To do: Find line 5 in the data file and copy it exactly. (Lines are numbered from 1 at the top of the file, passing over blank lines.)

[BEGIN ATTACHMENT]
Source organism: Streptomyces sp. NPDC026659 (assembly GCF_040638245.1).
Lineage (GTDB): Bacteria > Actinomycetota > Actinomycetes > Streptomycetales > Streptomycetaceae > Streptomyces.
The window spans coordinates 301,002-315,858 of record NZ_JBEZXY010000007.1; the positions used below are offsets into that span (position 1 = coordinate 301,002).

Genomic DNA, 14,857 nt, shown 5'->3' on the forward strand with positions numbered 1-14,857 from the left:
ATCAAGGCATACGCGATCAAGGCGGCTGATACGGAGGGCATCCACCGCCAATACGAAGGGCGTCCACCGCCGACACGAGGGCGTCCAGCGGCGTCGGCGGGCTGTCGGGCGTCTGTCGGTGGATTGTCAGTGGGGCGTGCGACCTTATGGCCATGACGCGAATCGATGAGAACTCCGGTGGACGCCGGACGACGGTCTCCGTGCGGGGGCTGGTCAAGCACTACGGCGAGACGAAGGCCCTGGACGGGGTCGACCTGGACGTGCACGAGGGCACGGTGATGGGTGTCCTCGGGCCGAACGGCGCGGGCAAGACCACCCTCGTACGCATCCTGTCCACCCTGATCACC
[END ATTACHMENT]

ATCAAGGCATACGCGATCAAGGCGGCTGATACGGAGGGCATCCACCGCCAATACGAAGGGCGTCCACCGCCGACACGAGGGCGTCCAGCGGCGTCGGCGGGCTGTCGGGCGTCTGTCGGTGGATTGTCAGTGGGGCGTGCGACCTTATGGCCATGACGCGAATCGATGAGAACTCCGGTGGACGCCGGACGACGGTCTCCGTGCGGGGGCTGGTCAAGCACTACGGCGAGACGAAGGCCCTGGACGGGGTCGACCTGGACGTGCACGAGGGCACGGTGATGGGTGTCCTCGGGCCGAACGGCGCGGGCAAGACCACCCTCGTACGCATCCTGTCCACCCTGATCACC